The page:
The 26-hour blaze at the tallest structure in Europe generated riveting
pictures for TV viewers across Europe. But Moscow was switched off. By and
large, it still is. For the first time in the modern multimedia world, this
vast metropolis of 11m people has been cut off from television for several
Limited state broadcasting resumed last night via an emergency transmitter
erected on the gutted Ostankino tower, but it will be weeks before full
services are restored across the city. The utter dependence of the channels
on the 1967 tower has shocked the public and the elite. The lack of reserve
broadcasting capacity and the vulnerability of the media to a simple short
circuit have hurt.
"From a world superpower, Russia is fast turning into a threat to the rest of
humanity," says Alexei Koshmarov, a political consultant.
"The challenge to the public and to the people taking decisions in this state
is extremely serious."
The Kremlin and President Putin can barely get their message across to the
public. The advertisers can't hawk their wares. The poor majority of the
city, who soak up hours of imported soaps every day, are at a loose end. The
police are warning of a crimewave in the absence of TV balm. And the TV
executives and the government are red-faced at the latest evidence of
Russia's rapid descent into a hi-tech scrapyard.
The poor and the elderly are the hardest hit. "We usually watch the
television all day. Now we just don't know what's going on. It's very
insulting, very painful," says Aleftina Rogova, 72, whose husband is infirm
and who rarely goes out.
Ninel Loginova, a media analyst who studies the impact of popular programming
on the poor and the elderly, says the feelings of insecurity and isolation
caused by the absence of TV news, most people's sole source of information,
have triggered a mass-phone-calls phenomenon where the first question of the
call is a worried: "What's happened now?"
"Most people don't buy newspapers. They can't afford to," she says. "They
don't go out. In the past 15 years, old leisure patterns and habits have
atrophied. Television is all these people have got. Now they're in the dark."
Others are more sanguine. "It's not a national tragedy. It's a bit of an
adventure," says Yekaterina Karsanova, another media analyst.
Cheap Latin American soap operas and distressingly graphic scenes of real,
not fictional, violence are the staples of Russian prime time television.
When a bomb killed 11 people in central Moscow earlier this month - "Black
August" as it has been dubbed - state TV news cameras lingered on the charred
corpses and the anchor woman told viewers gloatingly that the footage was
exclusive. When the authorities sought to fan up hostility towards Chechen
guerrillas, state TV news showed a Chechen warlord forcing a captive to kneel
down and then taking out a revolver and shooting the victim point-blank in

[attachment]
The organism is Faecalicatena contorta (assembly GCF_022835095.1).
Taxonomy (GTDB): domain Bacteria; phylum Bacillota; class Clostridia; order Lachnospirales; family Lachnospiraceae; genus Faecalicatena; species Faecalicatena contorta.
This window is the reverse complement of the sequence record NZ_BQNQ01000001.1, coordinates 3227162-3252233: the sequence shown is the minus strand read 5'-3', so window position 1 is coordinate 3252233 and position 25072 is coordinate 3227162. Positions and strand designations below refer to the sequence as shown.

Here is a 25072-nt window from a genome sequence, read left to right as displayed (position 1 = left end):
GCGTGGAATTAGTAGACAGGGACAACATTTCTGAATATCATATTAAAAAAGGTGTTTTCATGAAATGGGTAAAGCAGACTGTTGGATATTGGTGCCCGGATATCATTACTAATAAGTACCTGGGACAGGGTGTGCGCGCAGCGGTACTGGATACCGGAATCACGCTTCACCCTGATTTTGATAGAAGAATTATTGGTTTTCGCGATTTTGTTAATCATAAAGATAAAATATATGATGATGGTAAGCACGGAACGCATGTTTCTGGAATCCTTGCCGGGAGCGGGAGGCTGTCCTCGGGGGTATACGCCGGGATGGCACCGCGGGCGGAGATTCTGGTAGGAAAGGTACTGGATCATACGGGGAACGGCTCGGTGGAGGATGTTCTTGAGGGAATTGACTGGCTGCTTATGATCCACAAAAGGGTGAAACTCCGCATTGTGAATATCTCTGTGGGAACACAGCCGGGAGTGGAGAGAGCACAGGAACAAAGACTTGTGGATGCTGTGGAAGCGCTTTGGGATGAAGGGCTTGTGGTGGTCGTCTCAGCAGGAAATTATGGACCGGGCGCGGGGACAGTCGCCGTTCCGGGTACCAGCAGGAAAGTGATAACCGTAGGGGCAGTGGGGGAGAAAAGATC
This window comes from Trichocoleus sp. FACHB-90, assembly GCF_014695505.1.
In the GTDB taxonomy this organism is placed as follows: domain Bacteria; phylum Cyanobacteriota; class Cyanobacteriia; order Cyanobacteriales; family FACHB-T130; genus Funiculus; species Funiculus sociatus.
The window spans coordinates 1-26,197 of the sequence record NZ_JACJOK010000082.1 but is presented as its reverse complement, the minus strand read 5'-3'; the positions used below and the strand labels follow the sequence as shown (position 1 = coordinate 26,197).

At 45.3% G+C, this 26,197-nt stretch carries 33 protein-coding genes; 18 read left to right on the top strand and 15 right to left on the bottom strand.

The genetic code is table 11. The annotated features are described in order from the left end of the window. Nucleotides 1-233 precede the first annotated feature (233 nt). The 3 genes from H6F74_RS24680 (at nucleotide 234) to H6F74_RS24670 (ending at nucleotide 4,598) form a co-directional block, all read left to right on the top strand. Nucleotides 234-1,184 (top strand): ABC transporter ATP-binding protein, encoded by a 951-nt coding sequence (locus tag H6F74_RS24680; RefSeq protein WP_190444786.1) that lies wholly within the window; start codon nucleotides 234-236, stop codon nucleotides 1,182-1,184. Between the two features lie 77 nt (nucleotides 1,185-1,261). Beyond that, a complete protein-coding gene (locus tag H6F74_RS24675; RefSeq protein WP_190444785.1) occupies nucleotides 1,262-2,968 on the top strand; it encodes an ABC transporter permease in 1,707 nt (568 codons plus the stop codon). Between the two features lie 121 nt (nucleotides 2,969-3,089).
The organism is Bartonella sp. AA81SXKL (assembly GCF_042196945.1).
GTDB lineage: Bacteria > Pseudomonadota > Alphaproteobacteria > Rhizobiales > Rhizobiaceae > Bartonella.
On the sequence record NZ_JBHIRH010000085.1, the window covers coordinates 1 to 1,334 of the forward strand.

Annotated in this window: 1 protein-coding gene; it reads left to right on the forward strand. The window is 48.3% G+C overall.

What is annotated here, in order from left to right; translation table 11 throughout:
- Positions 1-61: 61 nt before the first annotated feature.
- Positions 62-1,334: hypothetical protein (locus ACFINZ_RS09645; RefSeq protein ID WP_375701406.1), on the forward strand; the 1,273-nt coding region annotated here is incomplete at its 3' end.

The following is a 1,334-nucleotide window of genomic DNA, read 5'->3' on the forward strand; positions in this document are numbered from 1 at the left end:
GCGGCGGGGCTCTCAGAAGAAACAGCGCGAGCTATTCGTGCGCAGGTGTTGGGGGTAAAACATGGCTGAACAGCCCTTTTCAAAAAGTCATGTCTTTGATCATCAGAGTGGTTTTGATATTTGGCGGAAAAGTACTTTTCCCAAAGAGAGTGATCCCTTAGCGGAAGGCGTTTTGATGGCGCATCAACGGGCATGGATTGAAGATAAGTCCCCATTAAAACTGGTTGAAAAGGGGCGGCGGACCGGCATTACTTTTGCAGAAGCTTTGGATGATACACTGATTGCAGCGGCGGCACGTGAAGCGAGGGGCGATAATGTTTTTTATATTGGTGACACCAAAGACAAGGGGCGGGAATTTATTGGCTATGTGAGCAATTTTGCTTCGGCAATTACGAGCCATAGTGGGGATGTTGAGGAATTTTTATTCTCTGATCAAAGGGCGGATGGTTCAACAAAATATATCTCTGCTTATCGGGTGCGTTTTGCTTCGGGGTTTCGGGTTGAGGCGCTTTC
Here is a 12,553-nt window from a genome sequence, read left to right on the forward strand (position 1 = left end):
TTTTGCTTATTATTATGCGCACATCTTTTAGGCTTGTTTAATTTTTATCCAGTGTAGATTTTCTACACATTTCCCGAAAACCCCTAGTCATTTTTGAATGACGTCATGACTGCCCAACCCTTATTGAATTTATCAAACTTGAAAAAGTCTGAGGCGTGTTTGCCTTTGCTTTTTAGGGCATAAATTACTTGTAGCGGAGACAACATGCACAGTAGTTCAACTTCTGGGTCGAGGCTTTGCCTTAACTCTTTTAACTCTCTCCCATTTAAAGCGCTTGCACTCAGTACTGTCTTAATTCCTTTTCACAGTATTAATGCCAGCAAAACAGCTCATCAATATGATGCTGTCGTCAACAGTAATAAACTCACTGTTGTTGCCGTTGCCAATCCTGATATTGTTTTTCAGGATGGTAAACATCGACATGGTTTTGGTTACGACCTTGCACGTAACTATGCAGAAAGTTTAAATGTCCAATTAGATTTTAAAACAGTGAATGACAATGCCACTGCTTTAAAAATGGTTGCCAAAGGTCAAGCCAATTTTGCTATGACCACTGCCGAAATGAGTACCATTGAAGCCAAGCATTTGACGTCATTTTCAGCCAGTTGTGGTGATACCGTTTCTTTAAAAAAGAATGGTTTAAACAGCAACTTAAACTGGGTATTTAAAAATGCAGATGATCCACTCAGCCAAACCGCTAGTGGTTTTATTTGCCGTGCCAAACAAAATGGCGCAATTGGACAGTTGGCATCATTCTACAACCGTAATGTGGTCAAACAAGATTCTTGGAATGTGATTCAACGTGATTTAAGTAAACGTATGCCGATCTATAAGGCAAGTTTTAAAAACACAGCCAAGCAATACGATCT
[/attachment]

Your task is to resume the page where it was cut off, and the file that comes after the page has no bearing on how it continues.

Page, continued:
But it is the soaps that have the couch potatoes hooked. RTR, the second
state channel, which is fast becoming a mouthpiece for the Putin
administration, screens eight straight hours of soap opera on some weekdays.
When RTR came back on air last night via the emergency transmitter, its first
broadcast was a brief news bulletin, followed by the Brazilian soap Tower of
Babylon. "You get 80-year-olds writing in pleading to be told what's going to
happen in their favourite serial because they think they'll be dead before it
ends," says Loginova.
At a time of cut-throat competition and intensifying TV wars between the
channels and the Kremlin, television is dominated by ORT, NTV, and RTR. These
three are the big losers, the worst affected by the blackout which is
simultaneously generating a throwback to the days of radio, with families
hunched around the wireless, and a leap into the future. The use of computers
and the internet is soaring, along with sales of satellite dishes and
subscriptions. Video stores are in clover and video rentals and sales are
believed to have quintupled since Monday morning. "It's all very good timing
for us," grins Boris Koklov, who opened his third Video Boutique a few weeks
ago in the city centre.
The recourse to alternative forms of televisual entertainment shows how
fragmented the modern multimedia city is becoming. The Muscovite elite has
satellite and can watch a broad range of programmes; but the elite accounts
for only 70,000 homes. Almost half the city is cabled, but the cable services
do not include the big three channels.
Politically, it is the big three that count. Since becoming president in
March, Putin has made control of television a central strategy. NTV, his
biggest critic, was singled out for rough treatment.
The headquarters of its parent company were raided by machine-gun toting
paramilitaries in balaclavas. Its owner, Vladimir Gusinsky, was jailed for
four days and later left the country when the charges against him were
dropped. Putin has since extended his offensive to ORT, controlled by Boris
Last week Putin accused both moguls of exploiting the Kursk submarine tragedy
for commercial gain. By contrast, RTR was favoured with exclusive access to
the Russian navy's Kursk rescue effort and granted an interview with Putin,
during which he attacked the two bigger channels.
When state television returned hesitantly to the air last night, RTR's
appearance was followed by that of ORT. There was no room for NTV, whose
director, Yevgeniy Kiselyev, said yesterday that Putin would try to use the
Ostankino inferno to reshape the television landscape to his advantage. His
counterpart at ORT, Sergei Dorenko, agreed.
Putin is the first Russian leader who owes his rise to power in large part to
television. But monopoly television was central to the Soviet dictatorship
and Berezovsky and Gusinsky combined their media clout in 1996 to win Boris
Yeltsin his second term against the odds.
If Putin is a control freak, he has found in the past couple of weeks how